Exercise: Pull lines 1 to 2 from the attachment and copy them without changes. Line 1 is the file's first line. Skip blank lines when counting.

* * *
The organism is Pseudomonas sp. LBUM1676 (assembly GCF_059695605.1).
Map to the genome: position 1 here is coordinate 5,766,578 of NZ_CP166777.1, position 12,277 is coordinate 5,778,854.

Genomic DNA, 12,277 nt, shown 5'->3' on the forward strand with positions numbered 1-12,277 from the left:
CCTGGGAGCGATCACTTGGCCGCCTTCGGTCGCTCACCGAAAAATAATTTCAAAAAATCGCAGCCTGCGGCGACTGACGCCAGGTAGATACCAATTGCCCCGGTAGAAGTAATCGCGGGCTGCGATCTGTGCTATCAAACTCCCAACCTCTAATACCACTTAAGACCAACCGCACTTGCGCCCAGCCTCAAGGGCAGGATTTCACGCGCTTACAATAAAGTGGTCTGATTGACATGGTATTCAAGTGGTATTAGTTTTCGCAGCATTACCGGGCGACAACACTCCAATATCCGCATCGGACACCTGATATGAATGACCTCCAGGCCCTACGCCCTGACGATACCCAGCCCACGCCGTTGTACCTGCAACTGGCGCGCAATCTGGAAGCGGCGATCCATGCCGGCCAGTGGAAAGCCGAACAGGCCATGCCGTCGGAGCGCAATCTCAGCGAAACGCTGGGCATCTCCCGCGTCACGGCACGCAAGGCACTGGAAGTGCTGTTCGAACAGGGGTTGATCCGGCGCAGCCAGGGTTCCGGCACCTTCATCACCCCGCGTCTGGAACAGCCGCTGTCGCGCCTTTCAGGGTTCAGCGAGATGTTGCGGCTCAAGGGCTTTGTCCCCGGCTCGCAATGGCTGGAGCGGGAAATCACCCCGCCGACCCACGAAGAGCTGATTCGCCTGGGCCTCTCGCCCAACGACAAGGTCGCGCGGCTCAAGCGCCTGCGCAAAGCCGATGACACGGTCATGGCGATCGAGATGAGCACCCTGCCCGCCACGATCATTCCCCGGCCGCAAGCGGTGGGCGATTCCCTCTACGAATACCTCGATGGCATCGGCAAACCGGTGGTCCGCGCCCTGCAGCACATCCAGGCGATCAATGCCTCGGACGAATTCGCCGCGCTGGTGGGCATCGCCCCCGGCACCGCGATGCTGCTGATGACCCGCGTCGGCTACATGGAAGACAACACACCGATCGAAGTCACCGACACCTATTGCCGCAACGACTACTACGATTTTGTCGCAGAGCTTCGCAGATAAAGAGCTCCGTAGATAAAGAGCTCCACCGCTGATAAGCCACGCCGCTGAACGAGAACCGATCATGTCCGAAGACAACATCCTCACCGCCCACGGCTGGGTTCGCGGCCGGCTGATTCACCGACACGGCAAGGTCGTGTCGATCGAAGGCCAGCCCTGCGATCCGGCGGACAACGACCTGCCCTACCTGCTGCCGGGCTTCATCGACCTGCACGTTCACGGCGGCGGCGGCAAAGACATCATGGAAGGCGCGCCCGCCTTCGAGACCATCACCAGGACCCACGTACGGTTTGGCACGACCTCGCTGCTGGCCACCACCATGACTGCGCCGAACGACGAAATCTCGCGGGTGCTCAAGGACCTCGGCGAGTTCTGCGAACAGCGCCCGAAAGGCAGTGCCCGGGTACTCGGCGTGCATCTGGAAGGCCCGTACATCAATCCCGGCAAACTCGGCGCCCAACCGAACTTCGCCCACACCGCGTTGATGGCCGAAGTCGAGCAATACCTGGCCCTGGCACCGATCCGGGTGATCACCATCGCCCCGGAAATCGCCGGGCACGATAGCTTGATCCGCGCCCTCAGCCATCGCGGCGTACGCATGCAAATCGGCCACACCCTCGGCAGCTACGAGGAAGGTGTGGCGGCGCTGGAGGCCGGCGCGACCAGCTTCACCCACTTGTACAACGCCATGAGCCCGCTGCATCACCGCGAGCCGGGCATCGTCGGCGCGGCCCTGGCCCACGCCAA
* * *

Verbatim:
The organism is Pseudomonas sp. LBUM1676 (assembly GCF_059695605.1).
Map to the genome: position 1 here is coordinate 5,766,578 of NZ_CP166777.1, position 12,277 is coordinate 5,778,854.